© 1994 by Scott Gray and Sharon Tripp. These pages may not be reproduced for profit. They may be copied, provided they are not altered and the authors' names remain attached.Previous section | Next section | Contents
When a game item is bought, seized, stolen, or otherwise changes hands, the item card is kept by the new owner. When possible, the representation should be taken as well. In some instances the prop for an item belongs to a player, who does not want to lose it. In such instances the representation should be returned to or kept by its out of game owner, and a new rep made, as close in appearance as possible to the original item. If a game item is stolen, and the player is not around to ask about the prop, the prop should be taken as well and promptly brought to the GM, so that its out-of-game owner may reclaim it later.
Characters may sell "used" goods for one quarter of the list price to off-screen characters (i.e., logistics) after or between events. Those with the brokering ability may sell used goods for one half list price.
Heights can be represented in a number of ways. One way is to put down blankets or tarps wherever there is supposed to be a drop off. Another is simply mark off the boundaries of such drops with tape, powder, or something similar.
When a character falls or jumps, there is the risk of injury. A character takes damage of 2 plus force of armor worn (not minus force of armor) hit points per five feet dropped. For short falls, unless the character is already tired or injured, the result will be that the character is merely winded, losing only fatigue points that will regenerate after ten minutes of rest.
The fall may have damage added or subtracted based upon what the character lands on -- i.e., water will reduce damage, rock will increase it, and metal spikes will do an intrinsic killing blow.
If the fall delivers more than two times as much damage as the character's total hit points, the character will be killed by the fall (not merely dying, but instant death). For every four health points of damage incurred by a fall, the player should choose one limb to be broken in the fall.
There exists a skill called "breakfall" which allows a character to use dodges to lessen (and in many cases nullify) the damage caused by a fall. This applies only to the damage calculated for the fall, and not to the additional damage incurred by the surface landed upon (no using the breakfall skill to avoid the above-mentioned metal spikes).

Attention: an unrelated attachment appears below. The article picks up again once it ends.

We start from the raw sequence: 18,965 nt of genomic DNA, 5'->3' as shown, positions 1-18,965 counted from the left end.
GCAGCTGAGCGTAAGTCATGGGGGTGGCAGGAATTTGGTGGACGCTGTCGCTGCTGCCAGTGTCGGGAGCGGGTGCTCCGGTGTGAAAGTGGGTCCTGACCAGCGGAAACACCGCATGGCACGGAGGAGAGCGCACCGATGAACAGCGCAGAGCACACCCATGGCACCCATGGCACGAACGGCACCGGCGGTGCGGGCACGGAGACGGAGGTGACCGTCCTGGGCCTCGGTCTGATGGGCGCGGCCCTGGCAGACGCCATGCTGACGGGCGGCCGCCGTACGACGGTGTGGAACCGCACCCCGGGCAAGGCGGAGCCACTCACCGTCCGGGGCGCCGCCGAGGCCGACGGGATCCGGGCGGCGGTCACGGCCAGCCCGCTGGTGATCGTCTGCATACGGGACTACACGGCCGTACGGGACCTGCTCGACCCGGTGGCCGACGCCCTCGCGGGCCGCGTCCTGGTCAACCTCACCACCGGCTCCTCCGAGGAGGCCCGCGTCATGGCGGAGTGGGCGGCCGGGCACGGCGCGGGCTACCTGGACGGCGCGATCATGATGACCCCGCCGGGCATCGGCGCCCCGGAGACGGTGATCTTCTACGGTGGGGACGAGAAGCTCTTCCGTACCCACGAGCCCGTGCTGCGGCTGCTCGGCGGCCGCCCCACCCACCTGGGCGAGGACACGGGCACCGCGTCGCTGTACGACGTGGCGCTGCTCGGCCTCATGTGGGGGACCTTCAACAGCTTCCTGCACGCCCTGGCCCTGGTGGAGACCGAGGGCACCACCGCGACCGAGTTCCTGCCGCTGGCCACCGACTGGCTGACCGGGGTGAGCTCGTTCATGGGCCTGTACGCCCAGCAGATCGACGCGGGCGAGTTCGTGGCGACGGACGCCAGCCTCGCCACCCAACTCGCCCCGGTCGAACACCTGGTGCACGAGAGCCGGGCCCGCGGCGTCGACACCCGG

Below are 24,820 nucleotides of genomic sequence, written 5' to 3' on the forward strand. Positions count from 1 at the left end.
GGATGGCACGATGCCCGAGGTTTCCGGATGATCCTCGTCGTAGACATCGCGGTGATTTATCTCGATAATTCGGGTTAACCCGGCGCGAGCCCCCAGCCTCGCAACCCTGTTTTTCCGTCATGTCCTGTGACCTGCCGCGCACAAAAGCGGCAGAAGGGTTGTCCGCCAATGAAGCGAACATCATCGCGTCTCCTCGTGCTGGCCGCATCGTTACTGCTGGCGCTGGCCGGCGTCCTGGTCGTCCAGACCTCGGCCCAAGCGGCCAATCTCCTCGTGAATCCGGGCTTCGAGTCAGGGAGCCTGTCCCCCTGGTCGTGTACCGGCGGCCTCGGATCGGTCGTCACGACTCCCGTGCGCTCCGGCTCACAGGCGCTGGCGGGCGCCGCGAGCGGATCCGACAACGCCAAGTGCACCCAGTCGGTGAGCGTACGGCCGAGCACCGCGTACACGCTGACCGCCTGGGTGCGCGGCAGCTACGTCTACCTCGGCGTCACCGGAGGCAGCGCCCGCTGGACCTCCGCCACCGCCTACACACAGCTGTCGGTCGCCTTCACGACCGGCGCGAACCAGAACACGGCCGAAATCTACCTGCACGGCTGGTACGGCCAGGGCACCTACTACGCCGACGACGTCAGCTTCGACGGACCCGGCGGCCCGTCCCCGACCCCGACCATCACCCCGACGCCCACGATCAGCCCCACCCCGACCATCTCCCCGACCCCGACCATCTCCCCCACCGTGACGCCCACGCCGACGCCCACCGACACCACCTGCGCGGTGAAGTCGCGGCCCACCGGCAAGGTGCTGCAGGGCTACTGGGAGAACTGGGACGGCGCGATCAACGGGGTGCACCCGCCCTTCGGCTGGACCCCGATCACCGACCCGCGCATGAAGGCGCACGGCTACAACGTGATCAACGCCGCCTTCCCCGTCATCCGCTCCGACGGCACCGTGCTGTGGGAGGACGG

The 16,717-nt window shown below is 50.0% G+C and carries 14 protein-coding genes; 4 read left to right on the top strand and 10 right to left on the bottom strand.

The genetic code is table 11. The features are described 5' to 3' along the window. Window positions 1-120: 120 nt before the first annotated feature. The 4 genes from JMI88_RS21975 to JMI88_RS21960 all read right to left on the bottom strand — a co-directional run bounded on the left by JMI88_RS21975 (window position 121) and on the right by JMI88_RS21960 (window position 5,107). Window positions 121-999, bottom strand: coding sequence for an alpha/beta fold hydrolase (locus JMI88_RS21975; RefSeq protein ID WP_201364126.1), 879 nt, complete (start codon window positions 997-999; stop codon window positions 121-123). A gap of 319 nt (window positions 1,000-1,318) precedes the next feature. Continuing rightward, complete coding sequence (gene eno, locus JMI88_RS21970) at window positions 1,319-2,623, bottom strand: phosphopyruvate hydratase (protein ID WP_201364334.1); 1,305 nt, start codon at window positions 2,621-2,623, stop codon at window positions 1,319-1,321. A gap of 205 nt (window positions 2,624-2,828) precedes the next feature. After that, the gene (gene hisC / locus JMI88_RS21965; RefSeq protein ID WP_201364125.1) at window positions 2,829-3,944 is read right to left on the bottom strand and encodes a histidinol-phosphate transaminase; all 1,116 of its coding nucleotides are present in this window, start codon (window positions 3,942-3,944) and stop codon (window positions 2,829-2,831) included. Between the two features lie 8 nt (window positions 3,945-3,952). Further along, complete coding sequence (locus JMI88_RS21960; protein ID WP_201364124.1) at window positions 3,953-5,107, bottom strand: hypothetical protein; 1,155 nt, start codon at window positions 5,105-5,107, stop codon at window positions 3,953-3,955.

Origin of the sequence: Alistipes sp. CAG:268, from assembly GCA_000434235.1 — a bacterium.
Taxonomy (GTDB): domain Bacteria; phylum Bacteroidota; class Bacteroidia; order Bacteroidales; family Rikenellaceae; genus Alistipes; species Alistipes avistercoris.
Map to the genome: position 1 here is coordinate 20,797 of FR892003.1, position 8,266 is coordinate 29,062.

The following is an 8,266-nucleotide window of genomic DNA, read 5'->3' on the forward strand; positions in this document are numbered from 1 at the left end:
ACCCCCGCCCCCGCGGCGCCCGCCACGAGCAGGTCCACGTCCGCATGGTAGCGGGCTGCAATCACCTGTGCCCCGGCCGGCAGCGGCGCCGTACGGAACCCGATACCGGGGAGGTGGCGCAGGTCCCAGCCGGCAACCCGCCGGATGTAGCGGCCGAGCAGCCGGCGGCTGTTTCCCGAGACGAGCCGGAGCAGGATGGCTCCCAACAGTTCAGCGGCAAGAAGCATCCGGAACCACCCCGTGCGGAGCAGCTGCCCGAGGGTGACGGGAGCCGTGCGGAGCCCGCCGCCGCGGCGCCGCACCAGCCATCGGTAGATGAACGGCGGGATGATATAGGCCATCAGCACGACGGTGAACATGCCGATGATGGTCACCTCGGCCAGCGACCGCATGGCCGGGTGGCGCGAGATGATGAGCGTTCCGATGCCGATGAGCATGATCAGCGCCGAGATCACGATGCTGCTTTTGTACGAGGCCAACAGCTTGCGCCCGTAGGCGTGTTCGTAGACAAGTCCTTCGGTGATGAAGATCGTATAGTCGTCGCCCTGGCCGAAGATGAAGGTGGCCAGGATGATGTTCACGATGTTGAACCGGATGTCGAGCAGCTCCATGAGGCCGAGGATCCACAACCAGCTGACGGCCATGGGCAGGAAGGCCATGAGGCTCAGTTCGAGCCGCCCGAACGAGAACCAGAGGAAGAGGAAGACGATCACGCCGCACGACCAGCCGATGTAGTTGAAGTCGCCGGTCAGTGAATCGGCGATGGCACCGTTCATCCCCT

And, of course, GMs should feel free to modify fall damage somewhat in either direction as they see fit.
In some (particularly large scale) games, the GM might opt to require characters to purchase ingame food to keep up their health. If a player does not turn in a food tag at logistics, (s)he will receive no overnight healing. Food may be bought from ingame vendors. Often vendors may choose to sell real food for real money simultaneously. The food tag is purchased with game money; any real food is paid for separately out of game.
Whether or not food tags are required for overnight healing, if a character is being starved or intentionally fasting, the character should not gain any health overnight.
It is up to the player to decide if her character becomes pregnant. However, once the player has made that choice, what happens afterward is in the hands of the GM. It is up to the GM whether there is a miscarriage, when labor begins, etc.
Although the player cannot choose what happens with the pregnancy, there are steps the character can take to increase or decrease certain probabilities (such as taking certain herbs to cause a miscarriage).
During labor, the mother's effective health level is reduced to one health point, regardless of current health, ignore wounds ability, or pain relievers.
There are potential dangers to the health of a pregnant character. There is the chance of permanent health loss or even death from miscarriage, or from difficult labor. There is also the possibility of the child being born misformed (particularly if herbs were taken to try to trigger an early labor).
If a pregnant character is wounded, there should be a chance of miscarriage. The worse the injury, the greater the chance of miscarriage; a character being brought to negative health would almost assure it.
A skill, midwifery, exists that allows the midwife to lessen the chance of health loss to the mother and help prevent miscarriage.
When a character is tied up, gagged, carried by another character, or other such activities which restrict the player's movement, the player must agree in order to have it be played out. If the player does not wish to play it out, (s)he will not be allowed to attempt to pick the lock or untie the knots, and is assumed to be unable to escape his/her bonds on his/her own.
If one character is going to carry another, either the player must actually carry the other player (with the permission of the person playing the other character), or have the ingame strength required to do so. Rules for carrying another character are detailed in the Strength section, below.